It’s a great feeling to be tired, worn out, and ready for a relaxing evening followed by a good night’s sleep. It’s a great kindness to provide our dogs with that same experience. However, it’s not as easy with some individuals as with others. Some dogs are suitably tired out by long leash walks, but others require hours of off-leash running at high speeds or long play sessions romping with other dogs to have their exercise needs satisfied.

Do you have a dog who seems to perk up from 30 to 60 minutes of exercise and really needs a lot more activity? What does it take for your dog to be happily tired?

Good Dog: Behavior & Training
Dogs and Cats Team Up
Combined skills allow food raid

Though many cats and dogs are very dear friends, others simply coexist or even fight to varying degrees. It’s fair to say that they are not always on the same team. That’s why I find it so endearing when dogs and cats cooperate to work towards a common goal, even if it’s to get into trouble together.

The most common example I hear from friends and clients is about these two species combining their skills to acquire food. Cats are easily able to jump up onto counters that the dogs in their households can’t reach, but once they are up there, may be unable to break into any containers of food they find. Pushing bags of food onto the floor where the dogs can tear into them is one strategy, and it’s not that rare.

Has your household experienced such division of labor—the cat tipping a bag of food off the counter and the dog opening it so both can feast on it? Do you have other stories featuring dogs and cats who are in cahoots together?

Good Dog: Behavior & Training
Big dogs, Small dogs
Does size affect behavior?
Big vs Small Dogs

He chose the dog, but I chose the name,” the woman explained. Their dog was an especially petite Boston Terrier, but his name — Titan — was one more typically bestowed on a larger dog. I’d seen this type of incongruity before, and though it’s sometimes just for the sake of being ironic, often it’s about conflict. Couples who disagree about whether to add a large dog or a small dog to their family compromise by choosing a dog of one size and a name that’s usually given to a dog of another size. I’ve also met Pixie the Newfoundland, Tank the Bichon Frise, Bitsy the Bouvier and Goliath the Pug.

People often have strong opinions about what size dog best suits them. Some prefer small dogs because they’re more likely to be welcome everywhere, especially when traveling, while others gravitate to large dogs because they associate them with fun and friendliness, as well as kids and families. Sizebased biases are also common, and sad to say, I’ve heard a number of derogatory terms for both small and large dogs. And anyone with big dogs knows that people sometimes fear them even when their behavior is exemplary and a small dog is present whose behavior is not. One Bark reader implored me, “Don’t forget to cover that big dog stigma!”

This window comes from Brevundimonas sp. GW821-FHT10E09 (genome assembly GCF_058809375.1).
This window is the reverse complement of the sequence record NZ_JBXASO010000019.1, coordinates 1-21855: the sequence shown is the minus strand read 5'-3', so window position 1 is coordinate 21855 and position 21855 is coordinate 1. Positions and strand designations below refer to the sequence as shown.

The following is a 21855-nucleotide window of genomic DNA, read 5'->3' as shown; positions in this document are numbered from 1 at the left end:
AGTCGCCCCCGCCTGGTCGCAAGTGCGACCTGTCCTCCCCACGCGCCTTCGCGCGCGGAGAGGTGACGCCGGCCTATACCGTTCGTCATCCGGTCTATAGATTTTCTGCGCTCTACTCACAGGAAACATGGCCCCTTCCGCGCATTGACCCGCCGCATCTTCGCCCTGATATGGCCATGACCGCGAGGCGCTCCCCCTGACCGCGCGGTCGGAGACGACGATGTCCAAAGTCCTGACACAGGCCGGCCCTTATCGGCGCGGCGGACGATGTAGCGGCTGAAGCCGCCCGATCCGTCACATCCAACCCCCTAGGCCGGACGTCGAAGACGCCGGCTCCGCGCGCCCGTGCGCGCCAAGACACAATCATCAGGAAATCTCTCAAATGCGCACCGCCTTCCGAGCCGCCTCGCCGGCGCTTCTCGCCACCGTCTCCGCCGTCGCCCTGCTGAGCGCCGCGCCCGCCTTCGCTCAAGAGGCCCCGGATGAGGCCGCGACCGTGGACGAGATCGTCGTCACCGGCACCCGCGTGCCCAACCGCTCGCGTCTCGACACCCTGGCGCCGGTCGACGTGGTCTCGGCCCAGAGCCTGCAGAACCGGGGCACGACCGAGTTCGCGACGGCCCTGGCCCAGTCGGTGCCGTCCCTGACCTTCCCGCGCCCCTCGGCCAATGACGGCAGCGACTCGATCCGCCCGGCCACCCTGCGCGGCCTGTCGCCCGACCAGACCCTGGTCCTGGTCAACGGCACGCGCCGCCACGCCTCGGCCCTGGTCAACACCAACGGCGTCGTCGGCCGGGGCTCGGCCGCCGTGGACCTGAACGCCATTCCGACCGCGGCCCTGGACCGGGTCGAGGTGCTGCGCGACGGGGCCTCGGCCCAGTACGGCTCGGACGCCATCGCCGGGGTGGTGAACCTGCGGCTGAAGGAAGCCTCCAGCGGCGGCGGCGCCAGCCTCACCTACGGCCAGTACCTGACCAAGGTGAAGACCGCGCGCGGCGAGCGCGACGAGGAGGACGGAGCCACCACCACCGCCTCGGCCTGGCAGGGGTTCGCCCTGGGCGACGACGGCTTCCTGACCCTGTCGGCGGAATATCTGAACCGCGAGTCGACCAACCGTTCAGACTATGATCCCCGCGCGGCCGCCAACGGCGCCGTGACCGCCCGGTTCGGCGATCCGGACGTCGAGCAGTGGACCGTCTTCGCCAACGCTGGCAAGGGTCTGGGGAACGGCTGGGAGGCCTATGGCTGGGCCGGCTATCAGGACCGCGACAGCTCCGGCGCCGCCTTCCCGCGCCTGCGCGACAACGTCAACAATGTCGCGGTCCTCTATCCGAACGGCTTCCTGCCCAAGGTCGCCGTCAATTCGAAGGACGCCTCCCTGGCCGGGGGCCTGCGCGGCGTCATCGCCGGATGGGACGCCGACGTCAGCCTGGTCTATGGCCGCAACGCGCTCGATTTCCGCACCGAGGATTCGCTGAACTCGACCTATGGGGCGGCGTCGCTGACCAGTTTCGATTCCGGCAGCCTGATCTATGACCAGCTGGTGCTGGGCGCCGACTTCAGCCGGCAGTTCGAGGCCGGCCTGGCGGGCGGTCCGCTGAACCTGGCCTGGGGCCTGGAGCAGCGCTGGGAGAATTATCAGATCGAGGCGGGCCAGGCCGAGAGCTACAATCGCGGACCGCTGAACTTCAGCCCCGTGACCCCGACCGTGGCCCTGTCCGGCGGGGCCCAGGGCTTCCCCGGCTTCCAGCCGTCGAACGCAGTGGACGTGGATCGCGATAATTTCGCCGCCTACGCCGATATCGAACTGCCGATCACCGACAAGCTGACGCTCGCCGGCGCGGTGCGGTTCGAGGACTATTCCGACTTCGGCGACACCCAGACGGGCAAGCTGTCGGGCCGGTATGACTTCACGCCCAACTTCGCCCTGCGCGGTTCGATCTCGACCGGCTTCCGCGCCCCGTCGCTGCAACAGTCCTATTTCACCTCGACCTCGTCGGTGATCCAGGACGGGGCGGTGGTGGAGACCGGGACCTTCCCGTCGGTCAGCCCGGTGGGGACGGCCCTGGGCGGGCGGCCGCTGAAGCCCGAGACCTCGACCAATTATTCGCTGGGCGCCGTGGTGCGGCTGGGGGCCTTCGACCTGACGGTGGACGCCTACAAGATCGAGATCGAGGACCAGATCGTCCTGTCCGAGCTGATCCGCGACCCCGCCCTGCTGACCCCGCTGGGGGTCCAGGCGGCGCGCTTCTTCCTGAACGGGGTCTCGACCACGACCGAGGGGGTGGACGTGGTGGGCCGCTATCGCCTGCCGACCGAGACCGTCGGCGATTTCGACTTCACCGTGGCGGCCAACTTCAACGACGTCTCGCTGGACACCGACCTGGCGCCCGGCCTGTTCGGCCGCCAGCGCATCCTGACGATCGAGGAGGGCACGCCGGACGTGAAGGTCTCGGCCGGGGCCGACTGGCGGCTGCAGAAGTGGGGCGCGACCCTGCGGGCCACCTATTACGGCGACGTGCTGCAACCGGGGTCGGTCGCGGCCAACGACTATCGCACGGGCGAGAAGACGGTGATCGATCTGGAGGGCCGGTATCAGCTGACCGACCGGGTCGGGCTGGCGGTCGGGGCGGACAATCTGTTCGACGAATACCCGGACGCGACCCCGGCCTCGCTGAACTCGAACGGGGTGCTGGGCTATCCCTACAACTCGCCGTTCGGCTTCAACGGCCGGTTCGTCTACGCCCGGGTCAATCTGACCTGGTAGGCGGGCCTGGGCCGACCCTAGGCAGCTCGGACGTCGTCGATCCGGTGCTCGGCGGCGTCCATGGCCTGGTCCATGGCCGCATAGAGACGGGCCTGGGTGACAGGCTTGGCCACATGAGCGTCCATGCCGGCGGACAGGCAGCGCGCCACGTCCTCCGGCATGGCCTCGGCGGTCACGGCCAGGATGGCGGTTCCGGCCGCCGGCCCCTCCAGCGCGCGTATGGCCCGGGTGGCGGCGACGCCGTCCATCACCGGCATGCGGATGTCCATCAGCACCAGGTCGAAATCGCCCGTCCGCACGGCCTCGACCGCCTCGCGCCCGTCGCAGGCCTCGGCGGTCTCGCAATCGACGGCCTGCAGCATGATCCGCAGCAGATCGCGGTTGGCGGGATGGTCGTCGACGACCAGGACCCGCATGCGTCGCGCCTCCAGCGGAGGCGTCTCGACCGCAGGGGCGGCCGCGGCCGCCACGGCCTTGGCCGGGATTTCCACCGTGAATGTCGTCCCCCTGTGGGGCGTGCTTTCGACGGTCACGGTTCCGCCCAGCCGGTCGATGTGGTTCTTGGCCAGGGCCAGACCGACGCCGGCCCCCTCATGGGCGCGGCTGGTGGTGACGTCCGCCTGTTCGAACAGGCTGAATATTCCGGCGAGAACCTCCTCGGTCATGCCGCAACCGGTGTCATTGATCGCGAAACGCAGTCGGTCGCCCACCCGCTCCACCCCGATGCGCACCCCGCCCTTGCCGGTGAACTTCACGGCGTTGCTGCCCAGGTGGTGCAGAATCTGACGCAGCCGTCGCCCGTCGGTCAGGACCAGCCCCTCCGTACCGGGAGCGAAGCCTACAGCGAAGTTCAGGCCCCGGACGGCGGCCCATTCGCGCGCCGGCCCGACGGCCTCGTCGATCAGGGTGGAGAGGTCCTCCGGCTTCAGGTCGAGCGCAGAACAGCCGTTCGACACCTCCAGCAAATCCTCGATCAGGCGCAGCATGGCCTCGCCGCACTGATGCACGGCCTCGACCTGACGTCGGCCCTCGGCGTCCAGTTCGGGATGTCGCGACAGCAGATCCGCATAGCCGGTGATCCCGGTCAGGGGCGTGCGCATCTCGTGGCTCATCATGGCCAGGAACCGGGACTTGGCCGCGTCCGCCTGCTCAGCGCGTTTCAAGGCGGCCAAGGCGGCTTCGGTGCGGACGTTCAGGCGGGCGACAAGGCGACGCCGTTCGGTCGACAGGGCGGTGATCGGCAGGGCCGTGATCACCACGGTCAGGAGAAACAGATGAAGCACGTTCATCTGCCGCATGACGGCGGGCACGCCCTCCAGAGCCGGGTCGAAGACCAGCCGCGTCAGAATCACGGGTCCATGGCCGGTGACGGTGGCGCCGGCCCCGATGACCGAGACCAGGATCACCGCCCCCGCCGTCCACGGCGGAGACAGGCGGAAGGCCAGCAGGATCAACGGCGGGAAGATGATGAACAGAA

Many people have asked the question, “How is the experience of having a large dog different than that of having a small dog?” Part of the answer may come from evaluating whether big and small dogs really are different in ways that extend beyond size, particularly in their behavior. Another piece of the puzzle involves determining if people’s behavior toward and expectations of dogs varies based on the dog’s size.

A Sizeable Spectrum
One of the marvels of domestic dogs is the astounding range of sizes they come in, which is determined by a very small number of genes. (In comparison, roughly 200 gene regions affect height in humans.) A dog’s size has practical consequences — just ask anyone with a Great Dane suffering from diarrhea, an experience that’s not the quite same for a person with a similarly afflicted Maltese. Likewise, dealing with a seven-pound Affenpinscher who prefers not to get into the car may require nothing more than matterof- factly picking her up and putting her inside. The situation is far more challenging when a 185-pound Saint Bernard’s involved. Big dogs can be more expensive in every way, from the cost of food, professional grooming and medication to toys, leashes, collars and food bowls.

People with little dogs who don’t want them to help themselves to food simply avoid picnicking on the floor and are careful not to leave chairs where they can be used as stepping stones to the table or counter. People with large dogs often find that no place lower than the top of the refrigerator is safe or truly off-limits. With a large dog, the accidental consumption of dangerous foods, such as chocolate, is far less likely to lead to serious consequences than for a smaller dog because it takes much more for the dose to be toxic to a larger dog. Similarly, the few extra treats that lead to weight gain in smaller dogs may be no big deal for a large dog. Finally, helping a large dog with mobility issues can be physically demanding for the caregiver.